As the share prices of listed investment companies (LICs) have traded closer to their true underlying values or net tangible assets (NTA), a flood of money has poured into the sector.
The Australian Securities Exchange (ASX) reports the total number of LICs has jumped from 51 to 87 over the past three years with their combined market capitalisation increasing more than 40 per cent to nearly $30 billion.
For prospective investors, a discount provides the opportunity to get exposure to the LICs’ underlying assets for less than their value. It can also represent a great buying opportunity for investors.
Distinct from an unlisted managed fund, LICs can trade at a premium or a discount to the value of their underlying assets. Historically, Australian LICs have traded at an average discount to their NTA of about 5 per cent.
According to Patersons Securities, five years ago the average discount was 11.4 per cent and three years ago it was 7 per cent.
Currently, the mean discount has narrowed to just 1.9 per cent with some LICs trading at significant premiums to their NTA such as Djerriwarrh Investments Limited (DJW), which trades with a share price premium of 36.8 per cent (as at April 21 this year).
Narrowing discount trend
This reducing price discount trend is due to several factors including the surge in popularity of LICs as an investment vehicle following the introduction of the 2013 FOFA (Future of Financial Advice) reforms that banned upfront and trailing commissions paid by other managed funds to financial planners and advisers.
The FOFA reforms helped raise the profile of LICs and their advantages. In addition, while in the past LIC valuations focused on their discount/premium to NTA, investors motivated by yield are more focused on fully franked dividends – an important benefit of LICs not offered by ETFs or managed funds.
Chief among the yield hunters in the current low interest rate environment are self directed superannuation funds that now account for 32 per cent of all superannuation assets in Australia.
With interest rates forecast to remain low for the foreseeable future, SMSFs’ appetite for dividends shows no signs of abating.
LICs trading at a discount to NTA
There are a range of factors that may cause a LIC to trade at a discount including the poor performance of its investment portfolio and a poor track record of paying fully franked dividends (or a perceived inability by the market to pay fully franked dividends in future).
In addition, ineffective or inadequate marketing and communication initiatives may limit the profile of a LIC amongst potential investors and prevent it from engaging with existing shareholders and building an understanding relationship.
When a LIC trades at a discount to its NTA for a prolonged period, the consequences are generally negative. Shareholders are likely to become disgruntled, particularly if they bought their shares when the LIC was trading close to or above its NTA.
There are several instances of LICs that listed in the early 2000s and then languished at discounts before being either wound-up or taken over.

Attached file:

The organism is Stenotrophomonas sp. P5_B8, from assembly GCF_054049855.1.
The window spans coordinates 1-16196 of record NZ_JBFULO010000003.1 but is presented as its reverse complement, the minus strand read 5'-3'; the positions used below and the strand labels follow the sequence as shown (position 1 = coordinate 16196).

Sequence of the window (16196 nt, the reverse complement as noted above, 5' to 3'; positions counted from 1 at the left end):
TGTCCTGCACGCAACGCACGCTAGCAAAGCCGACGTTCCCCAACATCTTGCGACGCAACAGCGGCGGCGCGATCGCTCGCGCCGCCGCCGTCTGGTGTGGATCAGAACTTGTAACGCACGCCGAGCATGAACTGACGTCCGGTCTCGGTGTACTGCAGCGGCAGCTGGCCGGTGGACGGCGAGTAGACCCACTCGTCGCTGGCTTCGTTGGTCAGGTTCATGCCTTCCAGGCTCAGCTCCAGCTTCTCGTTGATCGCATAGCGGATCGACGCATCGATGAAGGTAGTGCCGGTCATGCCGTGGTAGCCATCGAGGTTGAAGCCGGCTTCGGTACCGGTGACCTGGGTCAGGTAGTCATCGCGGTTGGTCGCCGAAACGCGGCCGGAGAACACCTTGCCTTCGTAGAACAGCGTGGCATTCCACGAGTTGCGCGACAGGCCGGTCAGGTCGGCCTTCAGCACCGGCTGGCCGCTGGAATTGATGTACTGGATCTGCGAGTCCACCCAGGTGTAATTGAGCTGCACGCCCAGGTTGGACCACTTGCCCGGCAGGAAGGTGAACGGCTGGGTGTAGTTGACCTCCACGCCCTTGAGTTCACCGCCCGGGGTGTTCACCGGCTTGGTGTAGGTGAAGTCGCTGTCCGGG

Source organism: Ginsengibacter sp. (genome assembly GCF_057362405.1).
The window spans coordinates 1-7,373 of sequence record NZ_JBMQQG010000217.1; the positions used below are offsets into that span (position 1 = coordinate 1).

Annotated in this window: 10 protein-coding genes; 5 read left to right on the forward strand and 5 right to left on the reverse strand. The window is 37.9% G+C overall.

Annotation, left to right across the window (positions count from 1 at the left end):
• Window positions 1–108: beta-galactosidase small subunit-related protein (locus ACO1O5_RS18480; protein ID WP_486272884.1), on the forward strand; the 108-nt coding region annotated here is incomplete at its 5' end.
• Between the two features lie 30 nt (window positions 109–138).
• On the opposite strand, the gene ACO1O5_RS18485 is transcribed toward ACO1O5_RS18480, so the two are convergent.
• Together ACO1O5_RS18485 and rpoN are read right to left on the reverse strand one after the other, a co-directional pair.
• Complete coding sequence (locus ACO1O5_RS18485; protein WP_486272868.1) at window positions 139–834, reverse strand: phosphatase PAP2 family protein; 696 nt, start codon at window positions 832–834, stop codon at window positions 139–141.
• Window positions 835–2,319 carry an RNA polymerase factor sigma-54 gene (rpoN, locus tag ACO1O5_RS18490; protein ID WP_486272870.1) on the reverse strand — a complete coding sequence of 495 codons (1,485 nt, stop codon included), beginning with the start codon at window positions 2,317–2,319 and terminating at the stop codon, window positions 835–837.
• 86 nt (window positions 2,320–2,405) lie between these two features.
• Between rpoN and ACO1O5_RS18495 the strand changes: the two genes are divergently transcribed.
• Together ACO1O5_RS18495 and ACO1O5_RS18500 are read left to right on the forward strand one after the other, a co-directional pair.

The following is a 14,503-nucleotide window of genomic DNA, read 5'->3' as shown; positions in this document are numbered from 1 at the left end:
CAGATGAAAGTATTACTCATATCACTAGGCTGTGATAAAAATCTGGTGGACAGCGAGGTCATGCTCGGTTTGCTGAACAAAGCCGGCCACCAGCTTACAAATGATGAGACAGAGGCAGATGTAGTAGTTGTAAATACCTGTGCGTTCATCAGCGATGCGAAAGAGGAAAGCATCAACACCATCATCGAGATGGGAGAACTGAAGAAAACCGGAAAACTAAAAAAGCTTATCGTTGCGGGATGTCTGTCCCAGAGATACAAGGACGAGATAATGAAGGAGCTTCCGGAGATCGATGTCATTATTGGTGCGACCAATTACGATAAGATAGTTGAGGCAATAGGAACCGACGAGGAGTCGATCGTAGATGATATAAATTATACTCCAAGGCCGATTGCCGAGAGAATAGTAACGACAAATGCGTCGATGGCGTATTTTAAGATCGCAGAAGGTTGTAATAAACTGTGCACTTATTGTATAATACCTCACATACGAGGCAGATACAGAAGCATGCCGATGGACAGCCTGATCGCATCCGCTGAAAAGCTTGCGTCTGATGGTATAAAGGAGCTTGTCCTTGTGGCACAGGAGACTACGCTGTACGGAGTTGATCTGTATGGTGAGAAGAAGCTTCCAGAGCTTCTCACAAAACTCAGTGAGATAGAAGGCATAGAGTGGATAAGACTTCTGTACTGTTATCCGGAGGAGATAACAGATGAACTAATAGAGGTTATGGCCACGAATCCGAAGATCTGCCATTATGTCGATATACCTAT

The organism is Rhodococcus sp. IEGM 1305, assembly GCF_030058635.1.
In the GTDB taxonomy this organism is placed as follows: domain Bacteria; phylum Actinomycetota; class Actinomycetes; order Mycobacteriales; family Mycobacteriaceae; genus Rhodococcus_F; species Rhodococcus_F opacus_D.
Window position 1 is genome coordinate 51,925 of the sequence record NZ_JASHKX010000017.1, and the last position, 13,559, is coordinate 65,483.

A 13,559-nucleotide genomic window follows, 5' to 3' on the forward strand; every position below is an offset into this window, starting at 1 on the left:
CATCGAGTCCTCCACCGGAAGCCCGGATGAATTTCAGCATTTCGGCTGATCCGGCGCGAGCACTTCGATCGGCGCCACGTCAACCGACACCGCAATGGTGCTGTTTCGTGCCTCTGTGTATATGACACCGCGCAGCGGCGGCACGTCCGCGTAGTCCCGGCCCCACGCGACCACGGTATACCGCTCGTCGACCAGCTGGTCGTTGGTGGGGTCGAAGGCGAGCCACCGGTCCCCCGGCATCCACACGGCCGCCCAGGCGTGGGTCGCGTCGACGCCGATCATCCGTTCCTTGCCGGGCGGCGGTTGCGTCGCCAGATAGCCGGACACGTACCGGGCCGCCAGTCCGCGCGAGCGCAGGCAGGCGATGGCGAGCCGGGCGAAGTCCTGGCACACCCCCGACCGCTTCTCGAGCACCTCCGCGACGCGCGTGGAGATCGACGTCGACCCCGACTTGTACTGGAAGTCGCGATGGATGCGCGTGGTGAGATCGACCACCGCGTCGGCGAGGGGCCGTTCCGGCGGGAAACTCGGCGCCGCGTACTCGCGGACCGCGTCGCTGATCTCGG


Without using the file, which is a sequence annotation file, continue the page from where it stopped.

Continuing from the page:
Trading at a discount constrains a LIC’s ability to raise capital and stunts its growth. This may force the LIC into a share buyback or undertaking other capital management initiatives.
Raising capital at a discount is often highly dilutive to existing shareholders, which may frustrate them. As a publicly listed company, frustrated shareholders have the ability to call for a LIC to be wound-up or the investment manager to be changed.
If a LIC’s shares consistently trade at a discount, this can attract to its share register agitators or activists who take a short-term investment approach, for example taking a position in a discounted LIC and then selling as soon as they are trading at or closer to their NTA.
LICs trading at a premium to NTA
There are various factors that contribute to a LIC trading at a premium, including the consistently good performance of its investment portfolio (in absolute terms or relative to a benchmark) and a track record of paying a regular stream of fully franked dividends over time.
An experienced management team is also key as investors value investment managers with long term experience trading through various market cycles.
Another important factor is proactive marketing and communication initiatives (such as presentations and regular market updates) that can raise the profile and improve the reputation of the LIC and its investment manager and can potentially improve shareholder wealth over the long term.
Trading at a premium to its NTA enhances a LIC’s ability to raise capital. Existing shareholders generally welcome an increase in the value of the shares relative to the LIC’s assets as it increases the value of their investment.
This may lead to larger than usual gains in the performance of the investment portfolio in the short term although it is often short-lived with LICs trading at premiums and discounts over the various market cycles.
This is because historically, LICs are more popular when the market is falling. Conversely, they are less popular when markets are rising as investors are keen to manage their own investments.